Judaism believes we are all created in the image of God and that every life has value.
Every person has value as an individual and as part of a collective. Israelis and Palestinians are peoples with their own experiences and histories. Their lives are full and worthy of respect and consideration. The Palestinians are a people with whom Jews and Israelis must be in dialogue.
In times like these it can feel like a radical statement – to proudly proclaim that all human lives hold value. But especially in these darkest of days, we are called upon to fight the urge to distinguish between us and them, and to grapple with the truth of our common humanity.
This statement of humanity is foundational to the work we do and to the work of our friends and partners on the ground. It is the basis upon which we must build, and is inextricably tied to our Judaism. Part of valuing life involves giving grief space to breathe, and The Parents Circle Families Forum, a group of Israeli and Palestinian parents who have lost children in the violence, provides an example of how to hold on to humanity in the face of unimaginable loss. Their members have been making appearances in media across the world, from Germany to the US, Ireland to the UK, showing us how to hold value in all life even in the face of division and fear.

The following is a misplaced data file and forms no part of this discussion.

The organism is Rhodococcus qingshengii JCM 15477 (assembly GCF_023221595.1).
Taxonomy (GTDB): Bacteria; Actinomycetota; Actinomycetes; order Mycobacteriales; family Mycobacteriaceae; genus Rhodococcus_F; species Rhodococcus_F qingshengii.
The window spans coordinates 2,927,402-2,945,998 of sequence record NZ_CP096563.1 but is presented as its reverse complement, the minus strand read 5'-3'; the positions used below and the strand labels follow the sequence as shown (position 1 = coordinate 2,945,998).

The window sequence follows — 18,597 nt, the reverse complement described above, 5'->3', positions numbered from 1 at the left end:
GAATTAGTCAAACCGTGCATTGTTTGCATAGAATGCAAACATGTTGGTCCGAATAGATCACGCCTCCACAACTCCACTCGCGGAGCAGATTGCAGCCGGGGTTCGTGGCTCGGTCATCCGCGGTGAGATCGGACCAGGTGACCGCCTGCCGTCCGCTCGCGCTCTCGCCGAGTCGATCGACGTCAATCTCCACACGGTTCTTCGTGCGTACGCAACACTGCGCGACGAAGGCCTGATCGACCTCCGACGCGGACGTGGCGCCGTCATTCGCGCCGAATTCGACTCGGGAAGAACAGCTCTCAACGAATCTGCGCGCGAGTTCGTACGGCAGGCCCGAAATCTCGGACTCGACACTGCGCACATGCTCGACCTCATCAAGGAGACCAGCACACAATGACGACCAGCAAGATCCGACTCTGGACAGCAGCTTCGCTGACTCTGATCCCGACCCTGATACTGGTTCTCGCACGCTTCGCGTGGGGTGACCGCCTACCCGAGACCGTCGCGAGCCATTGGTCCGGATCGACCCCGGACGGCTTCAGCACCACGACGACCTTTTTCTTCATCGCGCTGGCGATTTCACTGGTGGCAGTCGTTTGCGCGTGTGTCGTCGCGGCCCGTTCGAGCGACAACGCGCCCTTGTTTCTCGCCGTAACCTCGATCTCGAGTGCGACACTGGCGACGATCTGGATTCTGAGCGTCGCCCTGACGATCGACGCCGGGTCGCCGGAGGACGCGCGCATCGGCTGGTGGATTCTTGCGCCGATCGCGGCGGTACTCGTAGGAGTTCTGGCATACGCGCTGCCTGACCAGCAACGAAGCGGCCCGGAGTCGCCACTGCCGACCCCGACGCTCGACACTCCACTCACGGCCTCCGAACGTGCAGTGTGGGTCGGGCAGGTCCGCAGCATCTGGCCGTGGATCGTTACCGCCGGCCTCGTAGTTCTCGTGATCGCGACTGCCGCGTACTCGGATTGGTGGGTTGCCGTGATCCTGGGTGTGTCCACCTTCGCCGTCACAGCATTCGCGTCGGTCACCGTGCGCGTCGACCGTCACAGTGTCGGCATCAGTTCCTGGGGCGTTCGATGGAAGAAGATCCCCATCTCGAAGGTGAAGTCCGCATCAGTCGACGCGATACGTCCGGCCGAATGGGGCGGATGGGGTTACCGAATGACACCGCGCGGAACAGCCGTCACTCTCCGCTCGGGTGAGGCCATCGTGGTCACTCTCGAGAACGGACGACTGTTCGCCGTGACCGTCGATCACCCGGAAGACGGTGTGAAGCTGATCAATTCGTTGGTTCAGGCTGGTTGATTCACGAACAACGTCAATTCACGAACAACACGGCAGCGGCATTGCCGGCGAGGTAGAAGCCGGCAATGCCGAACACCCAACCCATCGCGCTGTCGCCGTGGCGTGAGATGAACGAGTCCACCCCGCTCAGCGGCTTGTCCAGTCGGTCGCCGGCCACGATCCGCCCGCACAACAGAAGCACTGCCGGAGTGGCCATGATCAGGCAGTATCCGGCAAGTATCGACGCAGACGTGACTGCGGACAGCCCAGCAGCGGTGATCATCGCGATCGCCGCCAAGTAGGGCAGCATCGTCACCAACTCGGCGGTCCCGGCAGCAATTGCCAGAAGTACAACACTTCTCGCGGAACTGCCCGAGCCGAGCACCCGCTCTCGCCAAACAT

Noam Shuster writes about having space to ‘mourn two peoples’, as does the Palestinian feminist activist Samah Salaime, who both grieve for and worry about friends and family whose lives exist across borders and social boundaries.
After the attack on 7 October, stories quickly emerged of Jewish and Arab citizens of Israel protecting one another from Hamas’ terrorism. Have You Seen the Horizon Lately have shared numerous stories of bravery, and communities working together.
Humanisation across borders is more important now than ever, and especially so in Gaza, where narratives often overlook the humanity of those killed. This eulogy to Khalil Abu Yahia (of blessed memory) a writer based in Gaza, captures this powerfully. Khalil worked with Israeli organisations like Achvat Amim, a programme enabling partnerships between Palestinians and Israelis, and his loss has been felt across the peace movement.
We have curated resources and links to organisations that help explore further the values within our statement, mainly through the work of organisations in Israel. Our Jewish Values do not necessarily agree with or endorse every word and every position in each resource or from each linked organisation.